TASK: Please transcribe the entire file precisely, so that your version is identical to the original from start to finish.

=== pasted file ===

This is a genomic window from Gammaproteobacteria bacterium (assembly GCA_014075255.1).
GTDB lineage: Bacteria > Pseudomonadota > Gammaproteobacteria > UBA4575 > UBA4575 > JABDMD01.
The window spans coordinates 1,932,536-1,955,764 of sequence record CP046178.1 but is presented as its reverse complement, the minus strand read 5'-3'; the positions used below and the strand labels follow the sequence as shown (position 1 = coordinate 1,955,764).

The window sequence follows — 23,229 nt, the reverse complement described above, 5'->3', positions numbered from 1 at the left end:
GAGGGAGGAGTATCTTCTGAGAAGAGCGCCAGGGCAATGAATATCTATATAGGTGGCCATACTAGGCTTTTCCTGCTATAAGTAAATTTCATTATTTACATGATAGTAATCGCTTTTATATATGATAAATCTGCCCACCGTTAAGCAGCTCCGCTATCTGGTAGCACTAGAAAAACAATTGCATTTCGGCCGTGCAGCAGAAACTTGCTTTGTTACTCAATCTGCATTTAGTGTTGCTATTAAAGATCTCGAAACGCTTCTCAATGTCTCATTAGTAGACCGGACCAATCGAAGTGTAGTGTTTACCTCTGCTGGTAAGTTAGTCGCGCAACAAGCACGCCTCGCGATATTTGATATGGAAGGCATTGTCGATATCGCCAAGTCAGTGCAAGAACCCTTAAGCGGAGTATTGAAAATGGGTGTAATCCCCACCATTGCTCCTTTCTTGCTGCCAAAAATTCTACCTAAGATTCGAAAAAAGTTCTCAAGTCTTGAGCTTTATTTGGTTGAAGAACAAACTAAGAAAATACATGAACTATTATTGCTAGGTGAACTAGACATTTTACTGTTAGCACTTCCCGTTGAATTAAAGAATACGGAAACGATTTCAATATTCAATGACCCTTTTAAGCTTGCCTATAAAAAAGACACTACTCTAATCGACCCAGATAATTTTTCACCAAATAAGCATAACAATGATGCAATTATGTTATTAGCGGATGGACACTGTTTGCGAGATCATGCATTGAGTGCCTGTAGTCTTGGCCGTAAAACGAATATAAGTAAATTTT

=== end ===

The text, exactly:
This is a genomic window from Gammaproteobacteria bacterium (assembly GCA_014075255.1).
GTDB lineage: Bacteria > Pseudomonadota > Gammaproteobacteria > UBA4575 > UBA4575 > JABDMD01.
The window spans coordinates 1,932,536-1,955,764 of sequence record CP046178.1 but is presented as its reverse complement, the minus strand read 5'-3'; the positions used below and the strand labels follow the sequence as shown (position 1 = coordinate 1,955,764).

The window sequence follows — 23,229 nt, the reverse complement described above, 5'->3', positions numbered from 1 at the left end:
GAGGGAGGAGTATCTTCTGAGAAGAGCGCCAGGGCAATGAATATCTATATAGGTGGCCATACTAGGCTTTTCCTGCTATAAGTAAATTTCATTATTTACATGATAGTAATCGCTTTTATATATGATAAATCTGCCCACCGTTAAGCAGCTCCGCTATCTGGTAGCACTAGAAAAACAATTGCATTTCGGCCGTGCAGCAGAAACTTGCTTTGTTACTCAATCTGCATTTAGTGTTGCTATTAAAGATCTCGAAACGCTTCTCAATGTCTCATTAGTAGACCGGACCAATCGAAGTGTAGTGTTTACCTCTGCTGGTAAGTTAGTCGCGCAACAAGCACGCCTCGCGATATTTGATATGGAAGGCATTGTCGATATCGCCAAGTCAGTGCAAGAACCCTTAAGCGGAGTATTGAAAATGGGTGTAATCCCCACCATTGCTCCTTTCTTGCTGCCAAAAATTCTACCTAAGATTCGAAAAAAGTTCTCAAGTCTTGAGCTTTATTTGGTTGAAGAACAAACTAAGAAAATACATGAACTATTATTGCTAGGTGAACTAGACATTTTACTGTTAGCACTTCCCGTTGAATTAAAGAATACGGAAACGATTTCAATATTCAATGACCCTTTTAAGCTTGCCTATAAAAAAGACACTACTCTAATCGACCCAGATAATTTTTCACCAAATAAGCATAACAATGATGCAATTATGTTATTAGCGGATGGACACTGTTTGCGAGATCATGCATTGAGTGCCTGTAGTCTTGGCCGTAAAACGAATATAAGTAAATTTT